Despite the difficulties caused by the pandemic, waste and recycling businesses have again supported National Apprenticeship Week.
Enthusiasm was strong, including from waste and resources business Veolia. The company noted that the demand for green jobs from younger generations is “rapidly increasing” with an estimated 50% of people after 18-34 eager to start a career that contributes to protecting the planet.
The company is one of many in the sector which recognises the importance of apprenticeship schemes. Its executive vice president, Gavin Graveson, explained that with this growing interest in green jobs, and much needed “green recovery”, the industry needs these “skilled minds to pave the way”.
The waste management company has seen a 115% increase in apprenticeship intakes since 2017, with 154 new starts and 117 completions in 2020.
Another major waste management company, FCC Environment, also explained its 18-month graduate programme last week and its work on apprenticeships.
The FCC Graduate Scheme is designed to give employees “hands-on” experience and training across a variety of waste management projects.
On the programme, each graduate is assigned a mentor to guide them every step of the way and are awarded qualifications relevant to their specific role.
FCC Environment’s head of human resources, Lesley Callaghan, explained: “We understand how competitive the job market is, especially for young people looking for their first role, and are thrilled to be able to offer apprenticeships as well as our Graduate Scheme.”
Ms Callaghan added: “Apprenticeships are available across the business, ranging from mechanical and electrical to sustainable resource management and business administration. Apprentices can apply through our website, the National Apprenticeship website or Energy Utility Jobs, and we work very closely to ensure that they are well supported throughout the programme.
Other industry sectors, including metals and plastics, are also involved in apprenticeship programmes. A second sector-specific apprenticeship, the level 5 Metal Recycling Technical Manager (MRTM) has been launched.
According to the British Metals Recycling Association (BMRA), the MRTM apprenticeship is set to become the “new route for technical competence”.
The course is designed as a learning route for more experienced individuals in the industry, such as depot or site managers. MRTM apprentices learn about the management of day-to-day operations of a site and learn to be accountable for all activity, including health and safety; environmental and regulatory impacts; financial responsibility; and community relationships.
Antonia Grey of the BMRA said: “With a predicted first cohort of some 20 learners, it is very rewarding to see the metals recycling industry embracing their own level 5 apprenticeship. Alongside the level 2 Metals Recycling General Operative, we really are building a strong career path for employees in the sector.
“A lot of work was put in by the Trailblazer group to develop the MRTM apprenticeship and we are all very proud of what we have achieved, not least the outstanding funding amount of £16,000 to cover the cost of training. While this amount can be drawn down by Apprenticeship Levy payers, the Government will pay 95% of this for SMEs.”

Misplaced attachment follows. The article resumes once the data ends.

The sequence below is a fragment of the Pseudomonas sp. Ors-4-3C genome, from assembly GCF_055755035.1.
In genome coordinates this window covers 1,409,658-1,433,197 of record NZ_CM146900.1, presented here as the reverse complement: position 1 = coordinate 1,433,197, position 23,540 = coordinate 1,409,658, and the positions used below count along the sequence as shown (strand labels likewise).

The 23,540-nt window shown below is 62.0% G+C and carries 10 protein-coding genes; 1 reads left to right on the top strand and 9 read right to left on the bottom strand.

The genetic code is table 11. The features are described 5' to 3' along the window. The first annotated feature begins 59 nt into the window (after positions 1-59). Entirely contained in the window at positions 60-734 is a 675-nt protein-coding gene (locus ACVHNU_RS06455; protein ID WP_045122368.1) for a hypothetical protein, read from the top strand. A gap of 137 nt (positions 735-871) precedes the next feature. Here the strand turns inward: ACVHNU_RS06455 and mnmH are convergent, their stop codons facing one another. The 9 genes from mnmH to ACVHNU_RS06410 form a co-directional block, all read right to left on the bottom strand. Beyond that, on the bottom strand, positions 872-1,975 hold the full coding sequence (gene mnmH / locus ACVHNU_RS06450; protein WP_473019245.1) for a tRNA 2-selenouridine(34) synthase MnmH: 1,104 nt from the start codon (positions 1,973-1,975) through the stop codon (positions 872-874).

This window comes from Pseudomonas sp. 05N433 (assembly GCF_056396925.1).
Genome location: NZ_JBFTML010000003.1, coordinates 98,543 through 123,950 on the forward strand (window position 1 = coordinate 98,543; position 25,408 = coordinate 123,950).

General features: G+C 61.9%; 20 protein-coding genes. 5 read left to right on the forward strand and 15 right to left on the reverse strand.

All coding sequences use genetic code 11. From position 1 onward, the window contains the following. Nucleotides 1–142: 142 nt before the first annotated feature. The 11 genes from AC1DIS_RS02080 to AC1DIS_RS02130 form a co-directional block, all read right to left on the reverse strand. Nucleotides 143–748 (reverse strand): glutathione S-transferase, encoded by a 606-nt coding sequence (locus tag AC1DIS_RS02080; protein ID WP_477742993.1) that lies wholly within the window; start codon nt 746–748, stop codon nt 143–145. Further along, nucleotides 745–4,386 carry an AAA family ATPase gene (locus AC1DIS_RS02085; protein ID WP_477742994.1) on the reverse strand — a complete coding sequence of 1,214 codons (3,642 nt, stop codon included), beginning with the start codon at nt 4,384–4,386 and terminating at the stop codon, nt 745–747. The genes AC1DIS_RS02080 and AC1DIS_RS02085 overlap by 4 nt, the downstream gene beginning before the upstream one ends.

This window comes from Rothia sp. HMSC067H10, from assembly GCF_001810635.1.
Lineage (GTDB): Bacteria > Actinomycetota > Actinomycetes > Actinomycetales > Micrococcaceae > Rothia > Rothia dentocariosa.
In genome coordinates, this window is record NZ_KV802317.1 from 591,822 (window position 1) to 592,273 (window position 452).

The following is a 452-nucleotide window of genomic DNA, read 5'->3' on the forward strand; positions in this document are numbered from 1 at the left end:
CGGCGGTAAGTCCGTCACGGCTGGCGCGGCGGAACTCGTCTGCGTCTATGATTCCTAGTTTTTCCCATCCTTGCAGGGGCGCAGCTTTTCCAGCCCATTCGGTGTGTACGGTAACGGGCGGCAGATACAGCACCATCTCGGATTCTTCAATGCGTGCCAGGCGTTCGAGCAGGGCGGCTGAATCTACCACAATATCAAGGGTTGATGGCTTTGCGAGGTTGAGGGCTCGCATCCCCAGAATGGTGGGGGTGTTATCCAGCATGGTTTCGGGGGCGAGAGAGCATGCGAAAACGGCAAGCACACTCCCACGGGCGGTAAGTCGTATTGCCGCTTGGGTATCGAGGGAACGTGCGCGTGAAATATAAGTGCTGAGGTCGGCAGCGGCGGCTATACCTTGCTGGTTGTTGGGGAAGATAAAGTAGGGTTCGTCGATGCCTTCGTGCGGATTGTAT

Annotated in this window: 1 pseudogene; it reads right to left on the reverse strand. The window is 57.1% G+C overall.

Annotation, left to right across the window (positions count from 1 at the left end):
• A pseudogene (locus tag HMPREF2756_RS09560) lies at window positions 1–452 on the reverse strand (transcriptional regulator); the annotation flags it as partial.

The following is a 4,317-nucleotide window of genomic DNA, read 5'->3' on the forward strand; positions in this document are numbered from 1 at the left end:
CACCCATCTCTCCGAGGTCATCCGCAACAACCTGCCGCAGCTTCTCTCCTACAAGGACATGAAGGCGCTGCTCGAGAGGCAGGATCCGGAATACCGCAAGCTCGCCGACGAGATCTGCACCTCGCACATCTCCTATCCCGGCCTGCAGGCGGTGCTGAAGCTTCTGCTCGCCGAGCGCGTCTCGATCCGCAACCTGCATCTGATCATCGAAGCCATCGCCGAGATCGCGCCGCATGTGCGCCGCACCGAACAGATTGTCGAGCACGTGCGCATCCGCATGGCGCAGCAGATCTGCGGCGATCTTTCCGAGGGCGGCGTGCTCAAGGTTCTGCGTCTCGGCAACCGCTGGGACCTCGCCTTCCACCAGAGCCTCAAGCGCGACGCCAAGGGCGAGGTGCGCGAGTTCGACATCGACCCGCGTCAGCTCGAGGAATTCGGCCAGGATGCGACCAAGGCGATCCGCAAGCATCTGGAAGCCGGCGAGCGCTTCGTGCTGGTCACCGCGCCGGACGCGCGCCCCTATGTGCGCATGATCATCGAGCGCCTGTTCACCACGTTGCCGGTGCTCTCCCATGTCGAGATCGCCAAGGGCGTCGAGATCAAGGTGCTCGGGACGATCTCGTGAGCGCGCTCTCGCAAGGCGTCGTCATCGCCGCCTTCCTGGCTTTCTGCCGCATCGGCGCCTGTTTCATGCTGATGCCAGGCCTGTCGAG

Metal recycler EMR added that is has been “instrumental” in the development of apprenticeships programmes for the sector, including MRTM and the Metal Recycling General Operative (MRGO).
It said that these apprenticeships will help the company tackle some of the challenges facing the industry such as the transition to end-of-life vehicles.
Laura Kedward, leader and development business partner at EMR and chair of the North West apprenticeship ambassador network commented: “Green apprenticeships are about identifying those apprenticeships which are contributing to our sustainable practices and moving towards the green economy.
“The next generation of new starters at EMR want to know more about our purpose, our values and what we are doing to protect the environment – it’s a really important point on their agenda. By investing in green apprenticeships, EMR is helping the next generation enter a career that will help them contribute green solutions to the world’s biggest challenges.”
In the plastics sector, the Worshipful Company of Horners (Horners) and British Plastics Federation (BPF) has announced the Polymer Apprentice of the Year Award for 2020.
The BPF works closely with Horners to “promote the benefits” of working for the plastics industry to the next generation.
Coinciding with national apprenticeship week, the award was handed to Emily Harris of PLASgran, who is completing a Mechatronics Maintenance Engineering Apprenticeship BTEC Level 3. Ms Harris is the first female apprentice to win the award and is said to have “excelled” at the apprenticeship.
Nationally, within and outside the waste and recycling sector, “Build the Future” was the theme for National Apprenticeship Week 2021.
“Apprenticeships are a fantastic way to learn while you earn, opening up new and exciting career paths that can transform lives.” – Gillian Keegan, Minister for Apprenticeships and Skills
The government said that as a result of the pandemic and many individuals relying on technology and virtual meetings more than ever, National Apprenticeship Week 2021 would be different.
Minister for Apprenticeships and Skills, Gillian Keegan said: “Apprenticeships are a fantastic way to learn while you earn, opening up new and exciting career paths that can transform lives. It’s been a tough year for everyone, but we want the theme for National Apprenticeship Week 2021 to be a springboard to look ahead to how apprenticeships can futureproof workforces and boost careers.”
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